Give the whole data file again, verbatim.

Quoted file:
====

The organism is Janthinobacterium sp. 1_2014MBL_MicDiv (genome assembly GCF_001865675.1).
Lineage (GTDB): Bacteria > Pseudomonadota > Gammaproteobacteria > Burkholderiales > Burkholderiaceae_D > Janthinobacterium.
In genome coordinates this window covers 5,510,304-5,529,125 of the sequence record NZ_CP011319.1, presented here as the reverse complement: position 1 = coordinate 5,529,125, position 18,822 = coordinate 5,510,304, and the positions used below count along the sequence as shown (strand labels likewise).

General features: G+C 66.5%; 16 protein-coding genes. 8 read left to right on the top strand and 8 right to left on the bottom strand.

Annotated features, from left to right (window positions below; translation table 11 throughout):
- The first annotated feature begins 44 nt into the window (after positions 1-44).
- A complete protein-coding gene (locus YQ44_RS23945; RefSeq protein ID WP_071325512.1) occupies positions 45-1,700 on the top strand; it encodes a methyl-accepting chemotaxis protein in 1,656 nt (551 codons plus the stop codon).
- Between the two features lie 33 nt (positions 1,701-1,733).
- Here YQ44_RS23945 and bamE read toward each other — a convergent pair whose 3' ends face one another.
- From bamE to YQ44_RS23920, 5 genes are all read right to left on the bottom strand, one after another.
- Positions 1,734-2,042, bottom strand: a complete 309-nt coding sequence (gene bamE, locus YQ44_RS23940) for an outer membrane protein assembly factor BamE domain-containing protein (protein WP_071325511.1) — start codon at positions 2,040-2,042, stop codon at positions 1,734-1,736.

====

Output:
The organism is Janthinobacterium sp. 1_2014MBL_MicDiv (genome assembly GCF_001865675.1).
Lineage (GTDB): Bacteria > Pseudomonadota > Gammaproteobacteria > Burkholderiales > Burkholderiaceae_D > Janthinobacterium.
In genome coordinates this window covers 5,510,304-5,529,125 of the sequence record NZ_CP011319.1, presented here as the reverse complement: position 1 = coordinate 5,529,125, position 18,822 = coordinate 5,510,304, and the positions used below count along the sequence as shown (strand labels likewise).

General features: G+C 66.5%; 16 protein-coding genes. 8 read left to right on the top strand and 8 right to left on the bottom strand.

Annotated features, from left to right (window positions below; translation table 11 throughout):
- The first annotated feature begins 44 nt into the window (after positions 1-44).
- A complete protein-coding gene (locus YQ44_RS23945; RefSeq protein ID WP_071325512.1) occupies positions 45-1,700 on the top strand; it encodes a methyl-accepting chemotaxis protein in 1,656 nt (551 codons plus the stop codon).
- Between the two features lie 33 nt (positions 1,701-1,733).
- Here YQ44_RS23945 and bamE read toward each other — a convergent pair whose 3' ends face one another.
- From bamE to YQ44_RS23920, 5 genes are all read right to left on the bottom strand, one after another.
- Positions 1,734-2,042, bottom strand: a complete 309-nt coding sequence (gene bamE, locus YQ44_RS23940) for an outer membrane protein assembly factor BamE domain-containing protein (protein WP_071325511.1) — start codon at positions 2,040-2,042, stop codon at positions 1,734-1,736.